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Unity Books best-seller chart for the week ending May 19

The best-selling books in the two best bookstores in the Western world.

AUCKLAND UNITY

1 Idaho by Emily Ruskovich (Chatto & Windus, $37)

We have received Kim Hill’s review of this remarkable, shocking US novel of family life, and will publish it as Book of the Week on Thursday.

2 The Sellout by Paul Beatty (Oneworld, $28)

He’s at the AWF this weekend.

3 Known and Strange Things by Teju Cole (Faber, $33)

So’s he.

4 Anything is Possible by Elizabeth Strout (Viking, $35)

Lucy Barton rides again! The Guardian: “A series of interconnected stories, each featuring a tale of small-town life that illuminates a more profound truth…A shimmering masterpiece.”

5 Milk and Honey by Rupi Kaur (Andrews McMeel Publishing, $30)

Poems by the Instagram sensation.

6 Homo Deus: A Brief History of Tomorrow by Yuval Noah Harari (Vintage, $30) 

Popular non-fiction.

7 A History of New Zealand Women by Barbara Brookes (Bridget Williams Books, $70)

Winner of the best book of illustrated non-fiction at Tuesday night’s 2017 Ockham New Zealand Book Awards.

8 Can You Tolerate This? by Ashleigh Young (Victoria University Press, $30)

Winner of the best book of general non-fiction at Tuesday night’s 2017 Ockham New Zealand Book Awards.

9 Hillbilly Elegy: A Memoir of a Family and Culture in Crisis by J.D. Vance (William Collins, $35)

“Book of the week”: Josh Hetherington, the Spinoff Review of Books.

10 Hera Lindsay Bird by Hera Lindsay Bird (Victoria University Press, $25)

Winner of the best first book of poetry at Tuesday night’s 2017 Ockham New Zealand Book Awards.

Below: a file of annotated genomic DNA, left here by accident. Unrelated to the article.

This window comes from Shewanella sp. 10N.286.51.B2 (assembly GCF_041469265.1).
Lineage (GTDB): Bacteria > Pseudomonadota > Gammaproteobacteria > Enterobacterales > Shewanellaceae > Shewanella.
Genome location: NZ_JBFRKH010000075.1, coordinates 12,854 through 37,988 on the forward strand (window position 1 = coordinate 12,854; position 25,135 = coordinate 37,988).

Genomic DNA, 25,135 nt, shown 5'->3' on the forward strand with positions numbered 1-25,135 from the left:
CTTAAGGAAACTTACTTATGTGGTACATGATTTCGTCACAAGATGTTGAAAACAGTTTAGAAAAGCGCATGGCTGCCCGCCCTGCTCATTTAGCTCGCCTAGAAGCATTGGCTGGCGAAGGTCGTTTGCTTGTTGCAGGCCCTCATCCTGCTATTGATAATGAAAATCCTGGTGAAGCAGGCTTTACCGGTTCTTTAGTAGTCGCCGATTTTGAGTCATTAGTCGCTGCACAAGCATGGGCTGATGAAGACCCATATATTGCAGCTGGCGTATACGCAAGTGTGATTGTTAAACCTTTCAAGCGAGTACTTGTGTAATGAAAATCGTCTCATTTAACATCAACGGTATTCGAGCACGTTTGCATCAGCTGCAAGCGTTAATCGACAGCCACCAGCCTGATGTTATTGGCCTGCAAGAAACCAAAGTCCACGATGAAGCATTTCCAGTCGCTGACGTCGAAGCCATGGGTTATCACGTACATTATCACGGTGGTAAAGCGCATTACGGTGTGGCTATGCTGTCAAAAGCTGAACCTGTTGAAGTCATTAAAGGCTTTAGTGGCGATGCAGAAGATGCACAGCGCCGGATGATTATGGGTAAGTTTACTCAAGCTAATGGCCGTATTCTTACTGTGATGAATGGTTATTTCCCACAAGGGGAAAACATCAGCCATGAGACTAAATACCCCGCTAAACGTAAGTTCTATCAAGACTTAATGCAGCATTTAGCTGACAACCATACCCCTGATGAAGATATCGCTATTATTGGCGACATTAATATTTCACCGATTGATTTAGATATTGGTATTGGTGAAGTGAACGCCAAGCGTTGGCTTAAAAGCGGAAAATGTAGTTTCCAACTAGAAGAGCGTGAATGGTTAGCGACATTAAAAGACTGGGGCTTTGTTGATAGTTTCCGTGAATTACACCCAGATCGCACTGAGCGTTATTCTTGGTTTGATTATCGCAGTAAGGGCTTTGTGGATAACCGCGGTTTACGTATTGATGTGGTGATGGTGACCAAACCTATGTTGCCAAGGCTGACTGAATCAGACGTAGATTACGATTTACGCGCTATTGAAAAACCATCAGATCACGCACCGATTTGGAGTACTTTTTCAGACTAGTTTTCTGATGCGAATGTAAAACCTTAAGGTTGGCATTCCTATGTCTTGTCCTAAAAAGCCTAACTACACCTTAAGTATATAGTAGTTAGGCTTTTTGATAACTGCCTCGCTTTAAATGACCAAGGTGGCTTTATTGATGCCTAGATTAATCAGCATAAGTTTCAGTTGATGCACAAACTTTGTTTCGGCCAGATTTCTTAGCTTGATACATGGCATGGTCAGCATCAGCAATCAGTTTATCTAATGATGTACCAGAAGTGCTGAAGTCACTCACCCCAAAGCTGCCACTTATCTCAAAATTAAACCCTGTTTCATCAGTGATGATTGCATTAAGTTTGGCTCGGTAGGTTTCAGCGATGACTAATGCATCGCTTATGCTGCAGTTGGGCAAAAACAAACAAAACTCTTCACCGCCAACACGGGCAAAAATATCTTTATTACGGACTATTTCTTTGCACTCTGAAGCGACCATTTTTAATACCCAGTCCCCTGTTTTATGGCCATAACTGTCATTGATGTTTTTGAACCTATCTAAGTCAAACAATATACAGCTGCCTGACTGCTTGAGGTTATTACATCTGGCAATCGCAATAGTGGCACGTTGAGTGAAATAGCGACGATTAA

WELLINGTON UNITY

1 Heloise by Mandy Hager (Penguin, $38)

Historical novel based on the 12th century love affair between Eloise and Abelard that went horribly, spectacularly wrong.

2 Can You Tolerate This by Ashleigh Young (Victoria University Press, $30)

3 Men Without Women: Stories by Haruki Murakami (Harvill Secker, $45)

New short stories by one of the world’s most over-rated writers.

4 The New Zealand Project by Max Harris (Bridget Williams Books, $40)

The fourth great Max (after Merritt, Cryer and Key) in New Zealand public life.

5 Five Forget Mother’s Day by Bruno Vincent (Hachette, $20)

Funny.

6 House of Names by Colm Toibin (Picador, $35)

Historical novel based on the Greek tale of Clytemnestra, who kills her husband Agamemnon to avenge the death of their daughter Iphigenia, and her son Orestes, who kills her in turn to avenge his father’s death. Not funny.

7 Admissions: A Life in Brain Surgery by Henry Marsh (Weidenfeld & Nicholson, $38)

“Rather than wanting to parade his professional success, including his pioneering of craniotomy (a specialised technique that involves operating on a patient’s exposed brain while they are awake), Marsh seems eager to come clean on his bad decisions, medical mistakes, failures of nerve, temper and luck, inadequacy as a son, cruelty to a childhood pet, and the patients who have died under his knife”: Literary Review.

8 Good Night Stories for Rebel Girls by Elena Favilli & Francesca Cavallo(Particular Books, $40)

Popular non-fiction for children.

9 American Gods by Neil Gaiman (Hachette, $22)

Published in 2001, revived by a new TV series.

10 Wish Child by Catherine Chidgey (Victoria University Press $30)

Winner of the best novel at Tuesday night’s 2017 Ockham New Zealand Book Awards.

 

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